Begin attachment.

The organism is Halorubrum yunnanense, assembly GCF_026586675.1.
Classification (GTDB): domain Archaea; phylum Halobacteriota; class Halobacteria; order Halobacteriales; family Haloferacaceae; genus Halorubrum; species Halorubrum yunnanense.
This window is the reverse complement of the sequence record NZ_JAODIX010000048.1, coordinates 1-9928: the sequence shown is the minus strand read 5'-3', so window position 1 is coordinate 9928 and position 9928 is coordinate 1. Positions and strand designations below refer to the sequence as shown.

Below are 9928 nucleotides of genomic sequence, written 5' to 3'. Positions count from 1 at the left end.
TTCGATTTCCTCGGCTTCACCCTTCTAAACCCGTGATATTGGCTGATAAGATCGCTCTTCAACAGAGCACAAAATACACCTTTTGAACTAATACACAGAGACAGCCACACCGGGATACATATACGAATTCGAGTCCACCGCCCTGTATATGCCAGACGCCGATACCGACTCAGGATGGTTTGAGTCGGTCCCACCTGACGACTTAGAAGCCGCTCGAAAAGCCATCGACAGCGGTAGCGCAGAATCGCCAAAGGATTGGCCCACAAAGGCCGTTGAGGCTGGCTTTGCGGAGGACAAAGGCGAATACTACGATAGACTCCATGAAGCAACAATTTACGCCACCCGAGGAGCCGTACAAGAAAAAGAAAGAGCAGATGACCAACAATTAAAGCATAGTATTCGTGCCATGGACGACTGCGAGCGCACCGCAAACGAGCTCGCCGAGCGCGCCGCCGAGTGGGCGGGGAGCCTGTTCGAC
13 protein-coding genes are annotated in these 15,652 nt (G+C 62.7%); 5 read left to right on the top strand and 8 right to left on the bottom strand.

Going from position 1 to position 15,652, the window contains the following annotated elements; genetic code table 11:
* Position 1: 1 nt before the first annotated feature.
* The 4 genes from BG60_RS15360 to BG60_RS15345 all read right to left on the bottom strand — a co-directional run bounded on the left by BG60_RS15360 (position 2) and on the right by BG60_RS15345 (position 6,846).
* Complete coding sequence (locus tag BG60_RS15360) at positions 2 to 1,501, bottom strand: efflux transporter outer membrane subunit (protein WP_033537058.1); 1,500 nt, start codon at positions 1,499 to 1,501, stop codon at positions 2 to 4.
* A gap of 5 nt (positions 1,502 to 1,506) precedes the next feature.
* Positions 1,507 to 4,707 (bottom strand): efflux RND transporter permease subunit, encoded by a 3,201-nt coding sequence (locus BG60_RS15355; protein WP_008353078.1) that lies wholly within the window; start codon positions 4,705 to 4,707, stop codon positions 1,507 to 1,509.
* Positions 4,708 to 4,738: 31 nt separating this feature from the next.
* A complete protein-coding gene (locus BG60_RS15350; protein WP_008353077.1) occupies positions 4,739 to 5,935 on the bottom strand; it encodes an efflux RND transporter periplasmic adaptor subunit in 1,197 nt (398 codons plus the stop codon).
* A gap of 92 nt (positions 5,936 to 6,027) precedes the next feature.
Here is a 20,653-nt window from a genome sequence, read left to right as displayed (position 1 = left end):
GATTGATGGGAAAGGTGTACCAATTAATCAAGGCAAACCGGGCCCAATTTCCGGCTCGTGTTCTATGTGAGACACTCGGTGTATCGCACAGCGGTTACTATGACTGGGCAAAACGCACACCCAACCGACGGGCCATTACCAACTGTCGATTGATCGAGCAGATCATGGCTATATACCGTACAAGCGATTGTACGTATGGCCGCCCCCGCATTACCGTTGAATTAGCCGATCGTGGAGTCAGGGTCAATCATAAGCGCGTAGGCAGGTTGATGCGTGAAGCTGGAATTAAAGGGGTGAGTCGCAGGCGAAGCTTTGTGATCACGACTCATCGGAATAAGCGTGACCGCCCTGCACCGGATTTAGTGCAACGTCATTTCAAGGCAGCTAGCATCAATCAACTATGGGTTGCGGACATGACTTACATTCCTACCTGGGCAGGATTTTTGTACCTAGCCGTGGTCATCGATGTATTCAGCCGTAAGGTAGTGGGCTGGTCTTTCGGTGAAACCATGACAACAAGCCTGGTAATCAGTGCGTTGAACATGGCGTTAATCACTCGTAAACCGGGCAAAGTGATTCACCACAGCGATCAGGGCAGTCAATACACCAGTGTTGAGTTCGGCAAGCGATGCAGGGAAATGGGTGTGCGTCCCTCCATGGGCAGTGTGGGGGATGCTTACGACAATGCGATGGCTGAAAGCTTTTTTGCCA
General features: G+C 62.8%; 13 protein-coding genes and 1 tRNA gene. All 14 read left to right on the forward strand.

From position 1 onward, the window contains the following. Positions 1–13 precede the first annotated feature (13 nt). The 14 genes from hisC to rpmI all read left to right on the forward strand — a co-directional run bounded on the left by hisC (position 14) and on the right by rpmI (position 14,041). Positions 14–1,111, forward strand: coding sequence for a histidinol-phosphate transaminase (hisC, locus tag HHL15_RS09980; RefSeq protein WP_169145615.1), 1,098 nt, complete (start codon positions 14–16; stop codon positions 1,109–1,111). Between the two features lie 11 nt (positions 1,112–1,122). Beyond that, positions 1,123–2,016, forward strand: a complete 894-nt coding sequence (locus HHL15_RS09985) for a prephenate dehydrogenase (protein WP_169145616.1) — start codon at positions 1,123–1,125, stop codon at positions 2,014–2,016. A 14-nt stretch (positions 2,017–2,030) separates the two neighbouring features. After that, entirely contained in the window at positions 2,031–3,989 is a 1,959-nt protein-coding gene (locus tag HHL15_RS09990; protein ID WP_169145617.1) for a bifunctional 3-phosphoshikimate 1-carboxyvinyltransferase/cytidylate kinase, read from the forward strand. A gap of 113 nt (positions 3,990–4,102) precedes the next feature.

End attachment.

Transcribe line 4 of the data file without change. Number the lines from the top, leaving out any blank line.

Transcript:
Below are 9928 nucleotides of genomic sequence, written 5' to 3'. Positions count from 1 at the left end.